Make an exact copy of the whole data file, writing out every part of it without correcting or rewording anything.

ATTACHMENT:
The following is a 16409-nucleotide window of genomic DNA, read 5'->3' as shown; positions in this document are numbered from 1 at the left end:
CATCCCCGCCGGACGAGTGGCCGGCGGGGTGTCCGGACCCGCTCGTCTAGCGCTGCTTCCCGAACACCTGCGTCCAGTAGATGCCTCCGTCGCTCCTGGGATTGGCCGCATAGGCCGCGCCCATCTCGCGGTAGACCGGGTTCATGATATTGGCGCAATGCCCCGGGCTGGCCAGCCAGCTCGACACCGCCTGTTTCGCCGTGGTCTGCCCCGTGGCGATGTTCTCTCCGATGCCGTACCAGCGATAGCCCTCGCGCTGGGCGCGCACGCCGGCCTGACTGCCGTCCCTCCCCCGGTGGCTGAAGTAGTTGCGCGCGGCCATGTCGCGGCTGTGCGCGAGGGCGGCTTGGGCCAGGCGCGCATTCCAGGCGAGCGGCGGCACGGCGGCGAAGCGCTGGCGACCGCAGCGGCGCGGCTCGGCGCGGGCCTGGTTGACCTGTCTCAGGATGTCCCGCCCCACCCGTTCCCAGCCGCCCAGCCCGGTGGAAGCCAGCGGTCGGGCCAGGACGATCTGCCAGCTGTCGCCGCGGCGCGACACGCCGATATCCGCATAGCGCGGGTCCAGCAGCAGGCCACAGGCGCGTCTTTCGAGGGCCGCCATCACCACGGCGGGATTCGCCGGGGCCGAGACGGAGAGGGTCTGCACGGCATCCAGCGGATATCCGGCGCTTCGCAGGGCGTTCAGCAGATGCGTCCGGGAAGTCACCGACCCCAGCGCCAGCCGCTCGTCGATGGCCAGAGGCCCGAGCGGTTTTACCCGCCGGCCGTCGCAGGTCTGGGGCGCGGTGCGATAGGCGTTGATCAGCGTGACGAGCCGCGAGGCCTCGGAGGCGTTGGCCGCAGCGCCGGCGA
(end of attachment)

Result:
The following is a 16409-nucleotide window of genomic DNA, read 5'->3' as shown; positions in this document are numbered from 1 at the left end:
CATCCCCGCCGGACGAGTGGCCGGCGGGGTGTCCGGACCCGCTCGTCTAGCGCTGCTTCCCGAACACCTGCGTCCAGTAGATGCCTCCGTCGCTCCTGGGATTGGCCGCATAGGCCGCGCCCATCTCGCGGTAGACCGGGTTCATGATATTGGCGCAATGCCCCGGGCTGGCCAGCCAGCTCGACACCGCCTGTTTCGCCGTGGTCTGCCCCGTGGCGATGTTCTCTCCGATGCCGTACCAGCGATAGCCCTCGCGCTGGGCGCGCACGCCGGCCTGACTGCCGTCCCTCCCCCGGTGGCTGAAGTAGTTGCGCGCGGCCATGTCGCGGCTGTGCGCGAGGGCGGCTTGGGCCAGGCGCGCATTCCAGGCGAGCGGCGGCACGGCGGCGAAGCGCTGGCGACCGCAGCGGCGCGGCTCGGCGCGGGCCTGGTTGACCTGTCTCAGGATGTCCCGCCCCACCCGTTCCCAGCCGCCCAGCCCGGTGGAAGCCAGCGGTCGGGCCAGGACGATCTGCCAGCTGTCGCCGCGGCGCGACACGCCGATATCCGCATAGCGCGGGTCCAGCAGCAGGCCACAGGCGCGTCTTTCGAGGGCCGCCATCACCACGGCGGGATTCGCCGGGGCCGAGACGGAGAGGGTCTGCACGGCATCCAGCGGATATCCGGCGCTTCGCAGGGCGTTCAGCAGATGCGTCCGGGAAGTCACCGACCCCAGCGCCAGCCGCTCGTCGATGGCCAGAGGCCCGAGCGGTTTTACCCGCCGGCCGTCGCAGGTCTGGGGCGCGGTGCGATAGGCGTTGATCAGCGTGACGAGCCGCGAGGCCTCGGAGGCGTTGGCCGCAGCGCCGGCGA